The nickname makes Trinchi wince - "I don't think it's very flattering" - but the image of warfare is not entirely misplaced. In retirement condominium complexes in Florida, Trinchi and others like him are organising fellow residents into going to the polls next month.
And they are sending them into battle for a single cause: the re-election of Bill Clinton and the preservation of federal assistance to the old, which, they contend, would be slashed by Bob Dole.
Trinchi's pool of voters is the 15,000-strong population of Century Village, a closed retirement community near Miami, a collection of low white blocks with names like Richmond, Upminster, Swansea and Berkshire. There are 14 swimming-pools and 47 tennis-courts but it is not a place for the affluent. Admission to the Saturday-night dance in the Village Club House is 50 cents; disco night on Monday is a quarter.
Trinchi calculates that 12,500 of the residents are registered to vote. "I get a little over-enthusiastic about this but I think that of those, about 12,400 will vote for the President." Trinchi, a former New York nightclub owner who has been a Democrat activist most of his life, will stage a pro-Clinton rally on the eve of the election. On the day, he will ensure everyone who wants to can get to vote.
There is nothing trivial about his work and he knows it. In terms of electoral-college votes, Florida is the fourth most important prize after California, Texas and New York. It has not been won by a Democrat for 20 years but in 1992 Mr Clinton lost to George Bush by a bare 100,000 votes.
Polls suggest Mr Clinton is ahead in the state by about 5 per cent. And the difference is apparently being made by retired people, almost a quarter of Florida's population. A poll of likely voters in the state aged 65 or over suggested 49 per cent would vote Clinton, over 40 per cent for Dole. That is the widest gap in the President's favour of any age group in the state.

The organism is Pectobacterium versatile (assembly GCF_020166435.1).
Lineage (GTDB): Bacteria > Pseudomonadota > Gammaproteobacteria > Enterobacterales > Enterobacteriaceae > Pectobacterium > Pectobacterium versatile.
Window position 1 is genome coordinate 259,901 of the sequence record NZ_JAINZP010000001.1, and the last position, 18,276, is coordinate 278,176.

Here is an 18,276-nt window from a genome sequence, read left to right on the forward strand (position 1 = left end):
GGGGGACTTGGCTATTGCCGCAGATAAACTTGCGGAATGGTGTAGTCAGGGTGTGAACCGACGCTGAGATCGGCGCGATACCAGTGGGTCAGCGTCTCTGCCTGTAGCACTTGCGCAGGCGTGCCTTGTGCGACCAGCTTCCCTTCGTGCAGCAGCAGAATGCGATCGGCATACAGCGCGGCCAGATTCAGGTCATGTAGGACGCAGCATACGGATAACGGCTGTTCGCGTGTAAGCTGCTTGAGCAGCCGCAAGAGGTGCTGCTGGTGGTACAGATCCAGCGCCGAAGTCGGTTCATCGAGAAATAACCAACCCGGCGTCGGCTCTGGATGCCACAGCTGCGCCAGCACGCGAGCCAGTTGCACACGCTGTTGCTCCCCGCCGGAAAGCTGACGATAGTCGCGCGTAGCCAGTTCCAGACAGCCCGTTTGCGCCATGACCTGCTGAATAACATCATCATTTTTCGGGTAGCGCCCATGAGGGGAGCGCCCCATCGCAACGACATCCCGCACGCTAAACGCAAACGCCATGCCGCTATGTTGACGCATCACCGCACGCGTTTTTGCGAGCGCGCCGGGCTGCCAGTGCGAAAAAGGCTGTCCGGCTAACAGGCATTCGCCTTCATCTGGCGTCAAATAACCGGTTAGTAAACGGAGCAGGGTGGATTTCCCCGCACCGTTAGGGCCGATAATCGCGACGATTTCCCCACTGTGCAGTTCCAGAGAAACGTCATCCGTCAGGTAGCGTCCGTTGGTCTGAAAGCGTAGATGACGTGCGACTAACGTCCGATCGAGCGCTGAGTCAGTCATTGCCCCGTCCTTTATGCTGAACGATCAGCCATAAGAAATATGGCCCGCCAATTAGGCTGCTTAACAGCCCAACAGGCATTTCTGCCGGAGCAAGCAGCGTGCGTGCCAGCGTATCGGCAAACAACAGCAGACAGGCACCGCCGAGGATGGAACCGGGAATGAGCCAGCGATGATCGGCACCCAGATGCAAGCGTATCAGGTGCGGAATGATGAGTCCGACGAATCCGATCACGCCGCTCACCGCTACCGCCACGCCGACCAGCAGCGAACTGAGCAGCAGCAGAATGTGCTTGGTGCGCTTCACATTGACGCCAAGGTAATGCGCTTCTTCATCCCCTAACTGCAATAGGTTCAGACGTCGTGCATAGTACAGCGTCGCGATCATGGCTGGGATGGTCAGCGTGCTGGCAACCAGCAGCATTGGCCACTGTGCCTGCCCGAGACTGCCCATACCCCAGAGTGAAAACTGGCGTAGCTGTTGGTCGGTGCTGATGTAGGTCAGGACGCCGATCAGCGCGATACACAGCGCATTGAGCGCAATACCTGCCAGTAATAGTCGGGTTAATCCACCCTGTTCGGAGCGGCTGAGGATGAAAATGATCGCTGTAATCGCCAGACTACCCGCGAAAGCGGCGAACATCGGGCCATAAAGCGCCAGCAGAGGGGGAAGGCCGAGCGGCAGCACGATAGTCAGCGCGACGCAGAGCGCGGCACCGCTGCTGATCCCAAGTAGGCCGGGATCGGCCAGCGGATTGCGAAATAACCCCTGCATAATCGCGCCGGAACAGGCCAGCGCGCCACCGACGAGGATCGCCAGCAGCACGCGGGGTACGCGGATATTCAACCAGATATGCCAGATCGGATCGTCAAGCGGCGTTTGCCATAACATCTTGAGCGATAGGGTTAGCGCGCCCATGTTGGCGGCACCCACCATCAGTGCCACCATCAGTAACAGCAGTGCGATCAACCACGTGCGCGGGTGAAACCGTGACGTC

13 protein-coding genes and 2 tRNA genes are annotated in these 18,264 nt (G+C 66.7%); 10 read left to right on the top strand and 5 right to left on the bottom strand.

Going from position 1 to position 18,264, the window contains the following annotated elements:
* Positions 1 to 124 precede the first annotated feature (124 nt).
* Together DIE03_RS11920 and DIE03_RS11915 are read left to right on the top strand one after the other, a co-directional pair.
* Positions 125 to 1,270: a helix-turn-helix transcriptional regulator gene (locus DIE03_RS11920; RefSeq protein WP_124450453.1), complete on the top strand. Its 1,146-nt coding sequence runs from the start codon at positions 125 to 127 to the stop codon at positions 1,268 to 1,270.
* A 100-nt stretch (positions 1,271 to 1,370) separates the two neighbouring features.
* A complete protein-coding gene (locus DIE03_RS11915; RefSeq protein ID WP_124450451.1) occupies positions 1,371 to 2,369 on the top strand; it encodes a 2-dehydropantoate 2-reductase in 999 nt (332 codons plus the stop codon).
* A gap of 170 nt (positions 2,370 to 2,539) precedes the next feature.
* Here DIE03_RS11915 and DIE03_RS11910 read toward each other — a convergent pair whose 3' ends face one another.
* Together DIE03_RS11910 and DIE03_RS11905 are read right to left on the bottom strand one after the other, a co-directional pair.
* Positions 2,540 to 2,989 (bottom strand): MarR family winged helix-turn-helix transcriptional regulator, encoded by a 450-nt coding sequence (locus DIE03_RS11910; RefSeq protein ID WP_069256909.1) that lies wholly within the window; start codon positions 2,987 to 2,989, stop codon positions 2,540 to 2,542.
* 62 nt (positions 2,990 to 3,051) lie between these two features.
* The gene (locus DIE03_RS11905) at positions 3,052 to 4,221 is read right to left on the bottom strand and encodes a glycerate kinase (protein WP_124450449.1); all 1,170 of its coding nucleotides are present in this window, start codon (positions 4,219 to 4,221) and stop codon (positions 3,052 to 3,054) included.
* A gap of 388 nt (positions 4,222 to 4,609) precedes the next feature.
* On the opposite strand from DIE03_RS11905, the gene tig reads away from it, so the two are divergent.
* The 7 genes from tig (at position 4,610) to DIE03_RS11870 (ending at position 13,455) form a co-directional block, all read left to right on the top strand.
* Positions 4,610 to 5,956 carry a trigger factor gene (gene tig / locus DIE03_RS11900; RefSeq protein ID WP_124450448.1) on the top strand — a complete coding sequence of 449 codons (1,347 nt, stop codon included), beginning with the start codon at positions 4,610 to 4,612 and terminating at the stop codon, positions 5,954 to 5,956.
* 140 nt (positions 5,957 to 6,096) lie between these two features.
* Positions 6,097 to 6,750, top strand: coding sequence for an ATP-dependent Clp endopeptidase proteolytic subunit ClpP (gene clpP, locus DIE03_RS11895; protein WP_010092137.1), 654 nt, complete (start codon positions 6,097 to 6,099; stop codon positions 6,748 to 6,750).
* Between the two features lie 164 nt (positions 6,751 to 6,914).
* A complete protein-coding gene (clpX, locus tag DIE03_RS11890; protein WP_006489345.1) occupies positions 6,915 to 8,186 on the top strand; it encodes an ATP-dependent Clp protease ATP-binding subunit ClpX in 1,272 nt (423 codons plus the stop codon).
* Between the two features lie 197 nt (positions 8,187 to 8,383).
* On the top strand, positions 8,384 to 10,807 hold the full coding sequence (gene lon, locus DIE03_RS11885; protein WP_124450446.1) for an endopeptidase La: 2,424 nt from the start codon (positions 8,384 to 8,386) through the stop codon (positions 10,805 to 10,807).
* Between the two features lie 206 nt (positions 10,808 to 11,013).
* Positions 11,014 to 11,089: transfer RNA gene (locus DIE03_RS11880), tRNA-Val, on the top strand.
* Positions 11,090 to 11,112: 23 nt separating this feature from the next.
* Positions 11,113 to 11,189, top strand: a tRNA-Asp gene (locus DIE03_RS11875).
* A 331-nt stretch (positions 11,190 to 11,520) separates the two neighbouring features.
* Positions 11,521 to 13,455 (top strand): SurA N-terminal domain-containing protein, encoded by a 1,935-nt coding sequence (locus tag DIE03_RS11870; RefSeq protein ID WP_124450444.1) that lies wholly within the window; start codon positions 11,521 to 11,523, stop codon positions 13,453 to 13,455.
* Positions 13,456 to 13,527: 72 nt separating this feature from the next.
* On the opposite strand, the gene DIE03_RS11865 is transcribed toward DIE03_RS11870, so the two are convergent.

In the Club House card-room, the reasons for Mr Dole's difficulties become apparent. Six ladies are playing canasta. At 73, Mr Dole could theoretically take his seat here but at the very mention of his name, these gentle faces suddenly go sour.
"He is just too old," ventures Jeannette. She is not deflected by the observation that she perhaps is a touch older than Mr Dole. "That may be," she retorts, "but I don't want to try and run the country."
The mirth around the table is punctured by Rae, who registers her complaint over Mr Dole's temerity in calling himself disabled. "He is not disabled." Everyone loves Vice-President Al Gore - he speaks so clearly.
Above all, there is the claim - denied by Republicans - that Mr Dole would ravage social-security and Medicare programmes. Fear of such cuts is expressed by all these women, most of whom are on modest fixed incomes.
"People say that this is like a block vote, but it isn't," Trinchi insists. "We vote together because we believe in the same things. We are from the Roosevelt, Truman and Kennedy era. Most of us lived through two wars and the Holocaust. We are all concerned about our Medicare. And we are worried about the education of our children and our grandchildren".
He labels Mr Dole as "treasonous". "We are both veterans, but for me, self-preservation is about today and about living my life in dignity."Reuse content